Hearing in infant’s death closed to public | NevadaAppeal.com

Hearing in infant’s death closed to public

Aurora Sain and Kurt Hildebrand
Record-Courier staff writers

A motions hearing for Trent Getty was closed to the public and the press on Wednesday morning at the request of his attorneys.

Judge Tod Young granted the motion to exclude the public and the press, though he said that some portions of the hearings could be open.

Maria Pence and Jamie Henry are representing Getty, who has been in custody since Jan. 10, 2015, in the death of his 2-month old daughter Ava.

"The court's aware of the public's interest in this case," Young said.

He said that the U.S. Supreme Court and the Nevada Supreme Court have agreed that the right for a defendant to receive a fair trial is paramount.

The Record-Courier entered an objection to the motion on Wednesday afternoon.

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The trial will be open to the public, Young said.

A three-day motions hearing includes arguments on the introduction of photographs, recordings made by investigators and suppression of some evidence.

Young sealed the case file and excluded the press from a hearing on recordings related to the case, which would include Getty's statements to detectives.

Pence opposed introduction of a bed into the courtroom, that Deputy District Attorney Erik Levin said might be used as a demonstration of how Ava could have struck her head on the bedpost.

Levin told Young that he knew he would have to lay a foundation to get the bed and the swing before the jury.

Pence's objection was due to the fact that the bed had been released as evidence and was at a neighbor's house, before it was taken back for use.

"That bed can't ever be put back the way it was," she said.

Ava was brought into the emergency room after Getty brought her in with unknown injuries. He was questioned and released that morning before investigators learned she might have been the victim of a blow to the head. She was taken off life support a few days later.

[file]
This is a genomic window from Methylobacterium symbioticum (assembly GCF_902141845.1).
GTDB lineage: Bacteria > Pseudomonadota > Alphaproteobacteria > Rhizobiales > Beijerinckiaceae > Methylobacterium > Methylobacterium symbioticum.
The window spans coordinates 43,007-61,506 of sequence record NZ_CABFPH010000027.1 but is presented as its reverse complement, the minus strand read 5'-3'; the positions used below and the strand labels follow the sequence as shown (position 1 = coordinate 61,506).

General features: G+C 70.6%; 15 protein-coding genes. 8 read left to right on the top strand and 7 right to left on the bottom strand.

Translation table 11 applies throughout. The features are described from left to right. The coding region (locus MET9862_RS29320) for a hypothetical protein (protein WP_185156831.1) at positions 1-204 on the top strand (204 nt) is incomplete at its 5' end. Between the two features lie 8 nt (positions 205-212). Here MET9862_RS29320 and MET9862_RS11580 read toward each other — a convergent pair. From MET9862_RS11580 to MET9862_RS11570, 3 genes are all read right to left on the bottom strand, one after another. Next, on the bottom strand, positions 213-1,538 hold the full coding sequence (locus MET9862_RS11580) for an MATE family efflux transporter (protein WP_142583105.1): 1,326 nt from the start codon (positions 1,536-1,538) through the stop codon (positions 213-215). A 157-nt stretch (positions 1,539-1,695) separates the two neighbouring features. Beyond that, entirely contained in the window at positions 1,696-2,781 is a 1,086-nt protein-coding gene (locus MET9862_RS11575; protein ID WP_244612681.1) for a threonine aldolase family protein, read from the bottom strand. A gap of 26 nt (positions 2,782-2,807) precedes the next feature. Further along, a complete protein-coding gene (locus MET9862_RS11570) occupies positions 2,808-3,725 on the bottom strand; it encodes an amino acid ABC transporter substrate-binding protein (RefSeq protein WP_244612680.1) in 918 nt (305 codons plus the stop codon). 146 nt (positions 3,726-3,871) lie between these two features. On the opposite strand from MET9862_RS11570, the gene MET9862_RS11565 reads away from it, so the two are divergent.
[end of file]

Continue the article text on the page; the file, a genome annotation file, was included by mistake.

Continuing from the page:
A warrant was issued for Getty, and he was taken into custody on Jan. 10 in Sacramento, and he has been in custody ever since.

Levin is representing the state and will be prosecutor in the trial scheduled for later this year.

Pence has opposed having the public at hearings from the start of proceedings, including the preliminary hearing, where she challenged the press and public from attending.

East Fork Justice of the Peace Tom Perkins overruled that objection.

Getty brought his unresponsive daughter, Ava, to Carson Valley Medical Center around 2:15 a.m. Jan. 7, 2015.

According to Douglas County investigators, Getty left the center before doctors could learn what happened to the girl.

A short time later, Getty was contacted by Carson City authorities and agreed to return to Minden, where he was questioned by Douglas County investigators.

Douglas County investigators interviewed him and then released him before they learned Ava's injuries were suspicious.

Washoe County Coroner Dr. Ellen Clark testified during the preliminary hearing that Ava's death was due to a blunt force trauma to the head.

"It is in my opinion that Ava's injuries and aggravated injuries happened at the hand of another individual," Clark testified. "Because of Ava's age and the number of injuries she did have."

Pence questioned Clark's conclusion based on Ava's two-day long period on life support. She explained that injuries Clark used in determining her conclusion could have been a result of those life-sustaining measures.

Getty is denying the charge, saying he picked up Ava at around 7 p.m. Jan. 6, he put her in her swing, gave her a bottle, and then fell asleep on the couch.

He woke to her swing tipped over and Ava lying on the floor.

Clark testified injuries discovered while Ava was being treated in Renown's Neonatal Intensive Care Unit, were characteristic of a blow to the back of Ava's head.

However, she was unable to determine what caused the blow to the back of the infant's head, something Pence said could have happened due to Ava falling from her swing.

Pence introduced precedents from several similar preliminary hearings, explaining that the state would have to not only prove that there was in fact a crime committed, but that it was not an accident.

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